Ecology of Woodlands and Forests: Description, Dynamics and Diversity

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Taking a functional rather than an ecosystem or a utilitarian approach, Thomas and Packham provide a concise account of the structure of woodlands and forests. Using examples from around the world - from polar treelines to savannahs to tropical rain forests - the authors explain the structure of the soil and the hidden world of the roots; how the main groups of organisms which live within them interact both positively and negatively. There is particular emphasis on woodland and forest processes, especially those involving the flow and cycling of nutrients, as well as the dynamics of wooded areas, considering how and why they have changed through geological time and continue to do so. This clear, non-technical, 2007 text will be of interest to undergraduates, foresters, ecologists and land managers.
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Editorial Reviews

From the Publisher
"This is an eagerly awaited update and extension of an earlier classic...The book is written with the authority of two established authors with a combined wealth of experience in both the subject and also (importantly) in its communication to a wide audience...The result is a book that will appeal to a wide range of readers from both undergraduate and postgraduate students to foresters, ecologists and land managers. A colleague has 'tested' this with undergraduates and is highly pleased with the result. I'm sure this will be a classic text for a range of readers for many years to come."
Ian D. Rotherham, Agricultural Journal

"The book is very up-to-date. Undergraduates, foresters, ecologists and land managers should have Ecology of Woodlands and Forests on their bookshelf."
Matthias Schaefer, Basic and Applied Ecology

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Product Details

  • ISBN-13: 9780521834520
  • Publisher: Cambridge University Press
  • Publication date: 8/31/2007
  • Pages: 544
  • Product dimensions: 6.85 (w) x 9.72 (h) x 1.18 (d)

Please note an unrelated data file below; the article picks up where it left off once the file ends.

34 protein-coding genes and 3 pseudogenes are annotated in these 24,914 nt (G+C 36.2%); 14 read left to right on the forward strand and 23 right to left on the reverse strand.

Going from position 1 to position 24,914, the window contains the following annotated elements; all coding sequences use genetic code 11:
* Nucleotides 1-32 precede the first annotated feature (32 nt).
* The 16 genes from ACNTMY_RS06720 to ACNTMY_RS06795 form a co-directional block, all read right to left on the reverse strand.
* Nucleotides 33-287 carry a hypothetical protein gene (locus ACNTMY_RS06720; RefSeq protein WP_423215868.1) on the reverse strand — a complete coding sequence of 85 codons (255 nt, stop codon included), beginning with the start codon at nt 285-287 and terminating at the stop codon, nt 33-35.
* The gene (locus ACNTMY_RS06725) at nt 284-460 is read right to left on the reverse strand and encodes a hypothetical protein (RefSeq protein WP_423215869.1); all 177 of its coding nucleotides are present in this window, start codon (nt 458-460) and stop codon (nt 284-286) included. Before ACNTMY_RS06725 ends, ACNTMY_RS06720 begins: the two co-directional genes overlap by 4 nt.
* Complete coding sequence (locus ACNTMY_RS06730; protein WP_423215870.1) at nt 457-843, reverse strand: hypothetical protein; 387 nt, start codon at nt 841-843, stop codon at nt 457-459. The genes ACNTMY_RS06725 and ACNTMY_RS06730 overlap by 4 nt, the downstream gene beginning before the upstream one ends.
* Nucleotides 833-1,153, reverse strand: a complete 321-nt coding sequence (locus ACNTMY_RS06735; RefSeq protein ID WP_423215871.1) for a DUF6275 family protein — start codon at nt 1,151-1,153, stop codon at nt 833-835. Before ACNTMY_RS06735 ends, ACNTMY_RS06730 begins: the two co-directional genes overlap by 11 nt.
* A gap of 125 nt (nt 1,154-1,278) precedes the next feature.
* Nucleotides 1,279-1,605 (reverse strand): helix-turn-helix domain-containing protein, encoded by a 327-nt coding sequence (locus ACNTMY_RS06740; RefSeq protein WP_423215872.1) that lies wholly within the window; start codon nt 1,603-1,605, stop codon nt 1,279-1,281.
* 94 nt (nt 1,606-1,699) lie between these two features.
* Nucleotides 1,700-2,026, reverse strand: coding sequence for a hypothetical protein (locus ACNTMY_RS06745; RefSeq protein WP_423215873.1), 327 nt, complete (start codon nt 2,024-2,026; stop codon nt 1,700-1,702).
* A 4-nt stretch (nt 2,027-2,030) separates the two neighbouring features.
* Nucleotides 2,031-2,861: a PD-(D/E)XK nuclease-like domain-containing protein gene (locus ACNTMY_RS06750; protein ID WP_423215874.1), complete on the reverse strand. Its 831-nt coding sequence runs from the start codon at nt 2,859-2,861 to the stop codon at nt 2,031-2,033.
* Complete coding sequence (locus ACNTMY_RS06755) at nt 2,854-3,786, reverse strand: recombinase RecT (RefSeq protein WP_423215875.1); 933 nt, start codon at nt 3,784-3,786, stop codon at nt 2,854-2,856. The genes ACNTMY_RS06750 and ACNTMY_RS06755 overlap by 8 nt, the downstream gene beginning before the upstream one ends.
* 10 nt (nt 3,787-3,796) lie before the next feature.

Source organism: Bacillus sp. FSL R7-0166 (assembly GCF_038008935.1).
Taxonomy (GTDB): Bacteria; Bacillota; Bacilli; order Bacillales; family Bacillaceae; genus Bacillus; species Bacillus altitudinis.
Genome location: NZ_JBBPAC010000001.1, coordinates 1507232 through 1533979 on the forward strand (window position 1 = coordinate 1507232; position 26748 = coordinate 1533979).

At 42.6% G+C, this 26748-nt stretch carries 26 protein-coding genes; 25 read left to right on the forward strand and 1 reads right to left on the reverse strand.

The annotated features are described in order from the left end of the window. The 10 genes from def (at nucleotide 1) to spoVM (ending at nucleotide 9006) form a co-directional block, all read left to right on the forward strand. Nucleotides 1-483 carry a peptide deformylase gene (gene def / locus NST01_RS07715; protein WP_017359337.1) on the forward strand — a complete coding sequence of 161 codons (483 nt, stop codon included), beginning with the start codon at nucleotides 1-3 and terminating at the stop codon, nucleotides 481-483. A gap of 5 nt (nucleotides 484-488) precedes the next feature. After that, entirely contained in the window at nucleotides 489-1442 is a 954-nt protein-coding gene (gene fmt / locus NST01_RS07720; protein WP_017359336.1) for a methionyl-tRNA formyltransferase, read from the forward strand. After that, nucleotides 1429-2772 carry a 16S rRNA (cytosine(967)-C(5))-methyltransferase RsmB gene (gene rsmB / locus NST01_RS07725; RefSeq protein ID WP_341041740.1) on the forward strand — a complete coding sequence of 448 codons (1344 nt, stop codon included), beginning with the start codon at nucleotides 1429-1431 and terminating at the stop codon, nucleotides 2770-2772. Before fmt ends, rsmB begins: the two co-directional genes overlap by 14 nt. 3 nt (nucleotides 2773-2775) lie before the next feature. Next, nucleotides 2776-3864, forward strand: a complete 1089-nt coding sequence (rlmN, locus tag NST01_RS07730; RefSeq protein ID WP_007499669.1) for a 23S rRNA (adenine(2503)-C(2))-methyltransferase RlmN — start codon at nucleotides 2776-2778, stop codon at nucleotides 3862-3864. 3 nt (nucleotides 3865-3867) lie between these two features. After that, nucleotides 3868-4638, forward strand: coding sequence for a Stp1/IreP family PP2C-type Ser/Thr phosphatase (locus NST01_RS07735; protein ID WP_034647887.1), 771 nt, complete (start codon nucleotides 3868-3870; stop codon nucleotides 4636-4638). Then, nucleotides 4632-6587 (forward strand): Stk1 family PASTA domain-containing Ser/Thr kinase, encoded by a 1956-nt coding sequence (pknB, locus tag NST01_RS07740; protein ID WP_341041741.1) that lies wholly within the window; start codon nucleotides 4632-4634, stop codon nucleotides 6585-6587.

Meet the Author

Peter A. Thomas is Senior Lecturer in the School of Life Sciences at Keele University.

John R. Packham is Emeritus Professor in the School of Applied Sciences at the University of Wolverhampton.

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Cambridge University Press
9780521834520 - Ecology of Woodlands and Forests - Description, Dynamics and Diversity - by Peter A. Thomas and John R. Packham

Introduction: Forest basics

1.1 Characteristics of woodlands and forests

1.1.1 Wooded environments

Forests often appear monumental and unchanging. This is, however, mostly an illusion caused by our short human perspective. The earliest green plants possessing both roots and tissues specially adapted for the transmission of water belonged to the Psilopsida, which gave rise to the ferns and fern allies. It is from the ancestors of this group, which arose in the Silurian (c. 440 million years ago), that all trees – both ancient and modern – are ultimately derived (see Fig. 1.1). Amongst the many evolutionary trends found within this group were tendencies towards the production of (a) tall trunks and (b) seeds from which young plants, including trees, could develop relatively rapidly. Tree ferns, cycads, maidenhair trees, conifers, palms and the very large number of broadleaved genera remain in our woodlands and forests to this day (further detail on past forests can be found in Chapter 9). The amount and composition of the world’s wooded areas have changed continuously over geological time, sometimes more rapidly than at others, and continue to do so, helped especially now by human activities. This book is mainly concerned with understanding today’s forestsin that light.